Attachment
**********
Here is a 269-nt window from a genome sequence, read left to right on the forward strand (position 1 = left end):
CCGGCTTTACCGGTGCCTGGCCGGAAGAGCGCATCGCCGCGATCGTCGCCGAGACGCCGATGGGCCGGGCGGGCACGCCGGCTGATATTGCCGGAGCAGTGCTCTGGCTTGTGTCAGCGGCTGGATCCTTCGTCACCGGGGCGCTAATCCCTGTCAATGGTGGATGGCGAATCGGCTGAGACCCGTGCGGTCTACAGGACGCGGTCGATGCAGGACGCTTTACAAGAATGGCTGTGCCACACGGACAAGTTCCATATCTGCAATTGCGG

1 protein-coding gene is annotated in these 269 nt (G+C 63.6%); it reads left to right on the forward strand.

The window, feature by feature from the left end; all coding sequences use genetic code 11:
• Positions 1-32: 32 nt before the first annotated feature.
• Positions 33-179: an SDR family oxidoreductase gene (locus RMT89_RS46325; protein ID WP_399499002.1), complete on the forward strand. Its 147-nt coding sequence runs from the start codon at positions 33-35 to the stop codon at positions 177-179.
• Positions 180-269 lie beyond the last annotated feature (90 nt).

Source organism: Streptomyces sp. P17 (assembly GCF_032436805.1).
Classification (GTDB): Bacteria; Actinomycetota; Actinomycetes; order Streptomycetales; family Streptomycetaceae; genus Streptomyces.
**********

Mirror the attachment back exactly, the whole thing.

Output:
Here is a 269-nt window from a genome sequence, read left to right on the forward strand (position 1 = left end):
CCGGCTTTACCGGTGCCTGGCCGGAAGAGCGCATCGCCGCGATCGTCGCCGAGACGCCGATGGGCCGGGCGGGCACGCCGGCTGATATTGCCGGAGCAGTGCTCTGGCTTGTGTCAGCGGCTGGATCCTTCGTCACCGGGGCGCTAATCCCTGTCAATGGTGGATGGCGAATCGGCTGAGACCCGTGCGGTCTACAGGACGCGGTCGATGCAGGACGCTTTACAAGAATGGCTGTGCCACACGGACAAGTTCCATATCTGCAATTGCGG

1 protein-coding gene is annotated in these 269 nt (G+C 63.6%); it reads left to right on the forward strand.

The window, feature by feature from the left end; all coding sequences use genetic code 11:
• Positions 1-32: 32 nt before the first annotated feature.
• Positions 33-179: an SDR family oxidoreductase gene (locus RMT89_RS46325; protein ID WP_399499002.1), complete on the forward strand. Its 147-nt coding sequence runs from the start codon at positions 33-35 to the stop codon at positions 177-179.
• Positions 180-269 lie beyond the last annotated feature (90 nt).

Source organism: Streptomyces sp. P17 (assembly GCF_032436805.1).
Classification (GTDB): Bacteria; Actinomycetota; Actinomycetes; order Streptomycetales; family Streptomycetaceae; genus Streptomyces.